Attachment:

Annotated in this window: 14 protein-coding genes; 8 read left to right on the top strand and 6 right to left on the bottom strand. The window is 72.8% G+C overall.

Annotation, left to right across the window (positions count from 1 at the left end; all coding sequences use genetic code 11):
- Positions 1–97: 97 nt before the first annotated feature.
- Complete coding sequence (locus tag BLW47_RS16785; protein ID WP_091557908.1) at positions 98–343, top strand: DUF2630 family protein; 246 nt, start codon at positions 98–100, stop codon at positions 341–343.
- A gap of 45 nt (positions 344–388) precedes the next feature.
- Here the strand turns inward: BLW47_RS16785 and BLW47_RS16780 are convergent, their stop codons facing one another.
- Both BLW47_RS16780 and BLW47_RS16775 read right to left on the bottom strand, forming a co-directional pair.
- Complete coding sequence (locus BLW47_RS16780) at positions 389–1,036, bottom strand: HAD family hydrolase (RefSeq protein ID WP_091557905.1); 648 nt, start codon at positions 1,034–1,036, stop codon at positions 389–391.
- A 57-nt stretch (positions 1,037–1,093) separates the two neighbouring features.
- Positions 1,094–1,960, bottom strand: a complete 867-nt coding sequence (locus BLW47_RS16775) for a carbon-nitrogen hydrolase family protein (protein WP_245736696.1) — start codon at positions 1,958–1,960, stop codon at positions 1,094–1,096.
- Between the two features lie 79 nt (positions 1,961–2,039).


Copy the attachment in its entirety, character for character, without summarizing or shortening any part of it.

Annotated in this window: 14 protein-coding genes; 8 read left to right on the top strand and 6 right to left on the bottom strand. The window is 72.8% G+C overall.

Annotation, left to right across the window (positions count from 1 at the left end; all coding sequences use genetic code 11):
- Positions 1–97: 97 nt before the first annotated feature.
- Complete coding sequence (locus tag BLW47_RS16785; protein ID WP_091557908.1) at positions 98–343, top strand: DUF2630 family protein; 246 nt, start codon at positions 98–100, stop codon at positions 341–343.
- A gap of 45 nt (positions 344–388) precedes the next feature.
- Here the strand turns inward: BLW47_RS16785 and BLW47_RS16780 are convergent, their stop codons facing one another.
- Both BLW47_RS16780 and BLW47_RS16775 read right to left on the bottom strand, forming a co-directional pair.
- Complete coding sequence (locus BLW47_RS16780) at positions 389–1,036, bottom strand: HAD family hydrolase (RefSeq protein ID WP_091557905.1); 648 nt, start codon at positions 1,034–1,036, stop codon at positions 389–391.
- A 57-nt stretch (positions 1,037–1,093) separates the two neighbouring features.
- Positions 1,094–1,960, bottom strand: a complete 867-nt coding sequence (locus BLW47_RS16775) for a carbon-nitrogen hydrolase family protein (protein WP_245736696.1) — start codon at positions 1,958–1,960, stop codon at positions 1,094–1,096.
- Between the two features lie 79 nt (positions 1,961–2,039).